Since all the information I need about this plant is in Farmbrite- from the seed packets to my market prices, Farmbrite is able to show my harvest dates, market value and percent harvested.
Once you harvested a crop you can enter yield. You can click on "Add to inventory" and this will automatically enter the amount you've harvested into your resources tab.
Use the 'Current Plantings', ' Future Plantings' and 'Harvests' tabs to plan your season and get a good picture of your season, what plants need to be planted and what needs to be harvested.
Adding seed start dates, planting dates and harvest dates.
Adding information about when you are planting seeds is a vital part of your crop operation. Based on the information that you enter into your crop, Farmbrite works to help you calculate your days to plant, transplant and harvest your crops.
In the following example I am going to plant a row of tomatoes. Starting them in trays, then transplanting when it's warm enough in my zone to grow them outside. Farmbrite will use this information to calculate the dates for planting.
*Starting before last frost in my zone is 7 weeks
*Days to emerge: 8 days
*I will be starting in trays and transplanting into the ground
*70 days to Maturity. Making sure the information you enter into Farmbrite is based on the type of planting you will be doing (transplanting, direct sow, or other as the days to maturity will be different.)
In this example the dates are as follows:
*Seed start date: 02/14/2022 (Seeds are started inside so that they can get an early start)
*Transplanting into the ground on 05/15/2022 (After the last frost date in my zone)
*Harvesting 07/24/2022 (70 days after the day I planted in the ground)
Notice that Farmbrite it using the date I transplanted as the date to calculate the days to maturity. The dates provided are all estimates and can be changed as needed for your growing methods.
You might also want check the box at the bottom of the Add Planting pop up to Add/Update Tasks for Planting Dates. This sets tasks for each of the dates outlined above - starting the seeds, transplanting the seedlings, and harvesting the crop. The Task List is a powerful tool to keep you on top of chores and important activities, so adding these planting dates here will help you remember when it's time to plant, transplant and harvest.
Days to Maturity on seed packets
The days to maturity is the average number of days from seeding date to harvest, within a specific crop group. If this is a transplanted crop, take the average the number of days from the transplant date on most crops. If you're not sure if a crop is direct-seeded or transplanted check the growing information on your seed packet for more details. If a crop can be both direct-seeded or transplanted, the days to maturity usually refers to direct seeding.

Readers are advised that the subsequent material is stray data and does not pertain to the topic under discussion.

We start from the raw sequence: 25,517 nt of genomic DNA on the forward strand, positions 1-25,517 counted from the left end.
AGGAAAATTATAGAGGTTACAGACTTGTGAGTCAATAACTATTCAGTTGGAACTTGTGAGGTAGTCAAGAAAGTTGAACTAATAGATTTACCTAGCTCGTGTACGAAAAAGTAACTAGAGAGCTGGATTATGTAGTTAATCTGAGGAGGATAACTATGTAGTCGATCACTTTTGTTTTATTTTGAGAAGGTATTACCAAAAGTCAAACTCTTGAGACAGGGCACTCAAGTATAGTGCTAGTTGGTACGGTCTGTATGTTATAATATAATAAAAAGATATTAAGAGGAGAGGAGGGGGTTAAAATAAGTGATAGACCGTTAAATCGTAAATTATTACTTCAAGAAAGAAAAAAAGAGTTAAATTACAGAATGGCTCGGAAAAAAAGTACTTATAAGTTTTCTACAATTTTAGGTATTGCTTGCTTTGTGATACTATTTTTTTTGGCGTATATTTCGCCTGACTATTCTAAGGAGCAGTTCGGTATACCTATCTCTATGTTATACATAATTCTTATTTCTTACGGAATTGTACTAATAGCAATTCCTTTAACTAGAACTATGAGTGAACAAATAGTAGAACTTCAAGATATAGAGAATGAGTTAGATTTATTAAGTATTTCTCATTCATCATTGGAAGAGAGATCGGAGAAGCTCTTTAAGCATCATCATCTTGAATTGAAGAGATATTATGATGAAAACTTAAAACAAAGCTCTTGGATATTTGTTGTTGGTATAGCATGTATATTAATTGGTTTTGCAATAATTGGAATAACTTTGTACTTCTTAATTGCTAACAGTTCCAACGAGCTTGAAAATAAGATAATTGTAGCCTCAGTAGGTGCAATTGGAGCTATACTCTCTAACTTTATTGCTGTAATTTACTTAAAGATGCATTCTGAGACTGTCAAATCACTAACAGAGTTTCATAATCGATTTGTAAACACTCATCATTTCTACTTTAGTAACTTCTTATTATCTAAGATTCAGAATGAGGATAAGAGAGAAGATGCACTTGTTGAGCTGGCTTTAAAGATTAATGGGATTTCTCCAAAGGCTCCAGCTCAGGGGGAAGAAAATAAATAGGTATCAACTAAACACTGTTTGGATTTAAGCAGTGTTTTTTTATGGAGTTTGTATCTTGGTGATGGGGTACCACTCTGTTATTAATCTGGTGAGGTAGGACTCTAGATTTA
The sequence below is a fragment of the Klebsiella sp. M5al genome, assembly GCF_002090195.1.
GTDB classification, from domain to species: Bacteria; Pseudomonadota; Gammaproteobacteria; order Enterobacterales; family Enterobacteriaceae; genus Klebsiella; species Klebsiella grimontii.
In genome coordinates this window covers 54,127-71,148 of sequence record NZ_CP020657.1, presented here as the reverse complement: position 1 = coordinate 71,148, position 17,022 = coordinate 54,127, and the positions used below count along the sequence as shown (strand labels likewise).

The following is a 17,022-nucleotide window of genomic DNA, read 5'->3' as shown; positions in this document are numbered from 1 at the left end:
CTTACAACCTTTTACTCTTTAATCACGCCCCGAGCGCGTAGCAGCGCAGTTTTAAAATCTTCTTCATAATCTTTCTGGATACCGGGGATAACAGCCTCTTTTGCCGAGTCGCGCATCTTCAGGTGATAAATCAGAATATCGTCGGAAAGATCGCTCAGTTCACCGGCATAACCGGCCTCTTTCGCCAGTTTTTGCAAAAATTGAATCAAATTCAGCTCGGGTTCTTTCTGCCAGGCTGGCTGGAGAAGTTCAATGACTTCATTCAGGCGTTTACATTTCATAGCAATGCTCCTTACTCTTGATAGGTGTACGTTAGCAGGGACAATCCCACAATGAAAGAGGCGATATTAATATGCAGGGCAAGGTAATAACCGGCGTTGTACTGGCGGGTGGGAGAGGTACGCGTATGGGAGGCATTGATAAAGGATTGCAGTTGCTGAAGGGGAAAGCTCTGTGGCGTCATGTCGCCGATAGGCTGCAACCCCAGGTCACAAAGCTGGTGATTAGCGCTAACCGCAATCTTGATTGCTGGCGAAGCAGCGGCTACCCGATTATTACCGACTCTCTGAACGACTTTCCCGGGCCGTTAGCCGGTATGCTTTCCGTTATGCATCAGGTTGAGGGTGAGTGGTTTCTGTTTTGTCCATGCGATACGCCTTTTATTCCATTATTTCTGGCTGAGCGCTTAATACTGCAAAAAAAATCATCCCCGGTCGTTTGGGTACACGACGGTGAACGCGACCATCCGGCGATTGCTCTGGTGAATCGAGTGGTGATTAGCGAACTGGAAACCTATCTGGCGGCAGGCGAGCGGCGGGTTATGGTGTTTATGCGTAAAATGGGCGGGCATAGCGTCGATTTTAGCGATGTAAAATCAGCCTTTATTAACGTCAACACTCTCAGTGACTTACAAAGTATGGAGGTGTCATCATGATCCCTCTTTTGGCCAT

Days to maturity (DTM) is calculated in the following way in Farmbrite.
If planting is direct sow, then harvest date = seed start date + DTM
If not direct sow, then harvest date = planting date + DTM
Calculating Plant Count and Area
When you create a planting, Farmbrite will use the dimensions of the grow location and the recommended plant spacing to calculate how many plants will fit in the area. In our example below, we are planting lettuce, which requires 1 square foot spacing per head (12 inches x 12 inches). Our bed has 2 rows, which are each 10 feet long. That gives us a total of 20 square feet (10ft x 2ft), which means we can plant 20 heads of lettuce in this bed. This is automatically calculated in the Number Planted section. While your beds default to 100 feet rows, be know that your farm may differ from that, and you can define your bed size and row length when creating your grow location.
The planting guide gives you an overview of your beds and what will be planted in them at what time. The information that you entered from the seed packets will transfer here. This can be printed and given to your field hands during planting.
The grazing tab shows what livestock you have grazing on a field.
The treatments tab is where you record any beds/plants that needed to be treated. This shows the treatments used on your orchard, your beds, or your fields.
If amendments were used on your field or bed you can record them here. Enter the type, NPK, application method and date applied.
Calendar & Tasks
The calendar and tasks show what events you have coming up for a specific bed or field. You can add this to specific beds or fields. For instance if you need to add more fertilizer to your garlic during it's growth cycle, this is where you would schedule that. It will show up on the main calendar and tasks.
Notes, Images and Files tabs
The bottom 3 tabs are pretty self explanatory. You can enter notes about specific plants or beds, as well as images and files. The images are useful if you have a specific type of bug you have a question about that was on that plant or a spot that you want to research and document in Farmbrite. The documents that you might want to keep here are soil records or water samples.